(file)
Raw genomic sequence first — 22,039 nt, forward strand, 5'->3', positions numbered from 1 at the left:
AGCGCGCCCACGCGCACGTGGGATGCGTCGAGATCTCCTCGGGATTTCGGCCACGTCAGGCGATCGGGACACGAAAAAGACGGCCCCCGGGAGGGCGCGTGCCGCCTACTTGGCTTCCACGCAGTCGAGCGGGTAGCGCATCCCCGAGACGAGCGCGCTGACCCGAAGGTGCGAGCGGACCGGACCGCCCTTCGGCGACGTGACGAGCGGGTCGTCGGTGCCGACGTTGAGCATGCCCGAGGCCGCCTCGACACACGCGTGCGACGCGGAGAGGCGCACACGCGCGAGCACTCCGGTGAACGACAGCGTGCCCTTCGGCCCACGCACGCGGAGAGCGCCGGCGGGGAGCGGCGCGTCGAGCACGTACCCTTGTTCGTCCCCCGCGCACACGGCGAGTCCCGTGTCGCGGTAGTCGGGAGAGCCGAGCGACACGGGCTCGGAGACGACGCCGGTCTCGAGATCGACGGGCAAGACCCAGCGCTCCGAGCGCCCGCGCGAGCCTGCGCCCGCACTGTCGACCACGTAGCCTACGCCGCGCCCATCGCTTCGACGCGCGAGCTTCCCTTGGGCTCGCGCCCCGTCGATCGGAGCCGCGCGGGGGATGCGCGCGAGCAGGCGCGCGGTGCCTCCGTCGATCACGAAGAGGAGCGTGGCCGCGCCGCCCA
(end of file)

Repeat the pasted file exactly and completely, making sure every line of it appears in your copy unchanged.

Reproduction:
Raw genomic sequence first — 22,039 nt, forward strand, 5'->3', positions numbered from 1 at the left:
AGCGCGCCCACGCGCACGTGGGATGCGTCGAGATCTCCTCGGGATTTCGGCCACGTCAGGCGATCGGGACACGAAAAAGACGGCCCCCGGGAGGGCGCGTGCCGCCTACTTGGCTTCCACGCAGTCGAGCGGGTAGCGCATCCCCGAGACGAGCGCGCTGACCCGAAGGTGCGAGCGGACCGGACCGCCCTTCGGCGACGTGACGAGCGGGTCGTCGGTGCCGACGTTGAGCATGCCCGAGGCCGCCTCGACACACGCGTGCGACGCGGAGAGGCGCACACGCGCGAGCACTCCGGTGAACGACAGCGTGCCCTTCGGCCCACGCACGCGGAGAGCGCCGGCGGGGAGCGGCGCGTCGAGCACGTACCCTTGTTCGTCCCCCGCGCACACGGCGAGTCCCGTGTCGCGGTAGTCGGGAGAGCCGAGCGACACGGGCTCGGAGACGACGCCGGTCTCGAGATCGACGGGCAAGACCCAGCGCTCCGAGCGCCCGCGCGAGCCTGCGCCCGCACTGTCGACCACGTAGCCTACGCCGCGCCCATCGCTTCGACGCGCGAGCTTCCCTTGGGCTCGCGCCCCGTCGATCGGAGCCGCGCGGGGGATGCGCGCGAGCAGGCGCGCGGTGCCTCCGTCGATCACGAAGAGGAGCGTGGCCGCGCCGCCCA